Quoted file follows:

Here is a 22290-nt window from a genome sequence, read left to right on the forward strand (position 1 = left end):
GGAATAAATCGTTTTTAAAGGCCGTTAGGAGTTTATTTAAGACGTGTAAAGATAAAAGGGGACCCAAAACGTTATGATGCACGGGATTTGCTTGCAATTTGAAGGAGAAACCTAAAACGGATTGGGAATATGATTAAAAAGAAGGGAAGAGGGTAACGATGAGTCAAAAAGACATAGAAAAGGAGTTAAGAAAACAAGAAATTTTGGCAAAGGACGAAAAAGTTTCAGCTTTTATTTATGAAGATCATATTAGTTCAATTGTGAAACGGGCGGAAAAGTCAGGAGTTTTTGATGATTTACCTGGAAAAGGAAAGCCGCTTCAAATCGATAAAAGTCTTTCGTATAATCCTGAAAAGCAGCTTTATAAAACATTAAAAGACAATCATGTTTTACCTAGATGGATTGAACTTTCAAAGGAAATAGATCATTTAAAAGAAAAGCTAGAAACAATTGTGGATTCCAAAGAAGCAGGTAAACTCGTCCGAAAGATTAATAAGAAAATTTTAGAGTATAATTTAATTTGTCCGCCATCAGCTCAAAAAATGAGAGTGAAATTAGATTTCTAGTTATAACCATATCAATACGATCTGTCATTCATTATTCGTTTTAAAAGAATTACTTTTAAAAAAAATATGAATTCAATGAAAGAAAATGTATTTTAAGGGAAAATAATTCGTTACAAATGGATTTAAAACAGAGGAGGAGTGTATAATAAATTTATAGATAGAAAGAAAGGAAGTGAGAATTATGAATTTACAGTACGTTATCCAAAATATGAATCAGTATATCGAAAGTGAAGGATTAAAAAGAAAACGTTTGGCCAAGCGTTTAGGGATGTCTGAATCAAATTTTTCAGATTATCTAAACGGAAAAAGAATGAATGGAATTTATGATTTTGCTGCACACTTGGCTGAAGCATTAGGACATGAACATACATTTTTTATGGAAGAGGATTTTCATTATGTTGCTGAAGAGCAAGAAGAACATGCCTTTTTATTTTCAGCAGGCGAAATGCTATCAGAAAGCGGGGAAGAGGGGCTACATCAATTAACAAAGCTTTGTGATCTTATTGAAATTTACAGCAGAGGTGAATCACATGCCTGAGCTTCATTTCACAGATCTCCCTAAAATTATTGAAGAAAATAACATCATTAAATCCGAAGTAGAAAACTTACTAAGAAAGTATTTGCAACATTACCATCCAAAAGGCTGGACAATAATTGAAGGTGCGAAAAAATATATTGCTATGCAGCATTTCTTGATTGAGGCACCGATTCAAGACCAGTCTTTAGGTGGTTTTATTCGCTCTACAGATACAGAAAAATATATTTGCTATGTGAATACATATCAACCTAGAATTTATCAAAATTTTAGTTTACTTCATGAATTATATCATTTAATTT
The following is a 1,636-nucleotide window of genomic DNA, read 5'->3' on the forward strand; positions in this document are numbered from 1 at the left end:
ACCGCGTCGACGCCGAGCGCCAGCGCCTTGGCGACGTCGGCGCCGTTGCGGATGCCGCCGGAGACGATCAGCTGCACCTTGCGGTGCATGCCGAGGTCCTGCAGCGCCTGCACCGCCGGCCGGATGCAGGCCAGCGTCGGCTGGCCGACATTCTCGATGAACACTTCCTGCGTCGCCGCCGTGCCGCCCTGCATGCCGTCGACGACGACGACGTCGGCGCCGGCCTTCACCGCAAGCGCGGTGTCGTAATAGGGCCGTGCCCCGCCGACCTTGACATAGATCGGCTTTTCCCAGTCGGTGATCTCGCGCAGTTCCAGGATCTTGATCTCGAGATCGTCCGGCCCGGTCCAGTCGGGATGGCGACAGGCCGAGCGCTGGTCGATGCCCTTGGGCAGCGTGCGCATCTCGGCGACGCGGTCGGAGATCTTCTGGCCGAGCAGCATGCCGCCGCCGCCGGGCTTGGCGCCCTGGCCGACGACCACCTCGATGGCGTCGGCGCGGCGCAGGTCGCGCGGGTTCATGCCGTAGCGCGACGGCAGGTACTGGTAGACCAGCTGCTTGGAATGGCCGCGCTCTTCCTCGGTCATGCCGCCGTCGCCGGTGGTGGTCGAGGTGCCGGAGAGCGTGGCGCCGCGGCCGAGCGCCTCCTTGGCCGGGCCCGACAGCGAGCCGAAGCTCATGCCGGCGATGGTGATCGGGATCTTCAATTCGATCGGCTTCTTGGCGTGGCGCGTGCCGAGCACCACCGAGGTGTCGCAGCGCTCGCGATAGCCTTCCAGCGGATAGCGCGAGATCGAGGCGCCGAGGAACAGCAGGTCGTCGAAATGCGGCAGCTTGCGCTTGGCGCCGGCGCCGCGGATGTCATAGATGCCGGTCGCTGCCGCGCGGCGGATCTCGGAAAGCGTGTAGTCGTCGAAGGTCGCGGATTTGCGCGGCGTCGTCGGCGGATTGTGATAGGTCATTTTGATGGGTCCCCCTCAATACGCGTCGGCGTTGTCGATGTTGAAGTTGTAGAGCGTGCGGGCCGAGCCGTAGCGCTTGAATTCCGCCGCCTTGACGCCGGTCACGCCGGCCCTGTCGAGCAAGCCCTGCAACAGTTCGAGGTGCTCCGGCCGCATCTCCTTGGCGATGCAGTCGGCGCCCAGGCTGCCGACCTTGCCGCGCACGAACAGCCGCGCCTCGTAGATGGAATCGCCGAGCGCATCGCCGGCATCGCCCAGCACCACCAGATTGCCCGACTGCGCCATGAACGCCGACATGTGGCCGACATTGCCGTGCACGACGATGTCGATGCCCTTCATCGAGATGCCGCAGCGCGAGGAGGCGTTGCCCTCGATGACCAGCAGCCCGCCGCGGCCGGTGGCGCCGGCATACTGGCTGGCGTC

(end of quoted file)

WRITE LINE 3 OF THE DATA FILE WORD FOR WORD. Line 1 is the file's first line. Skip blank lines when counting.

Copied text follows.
The following is a 1,636-nucleotide window of genomic DNA, read 5'->3' on the forward strand; positions in this document are numbered from 1 at the left end: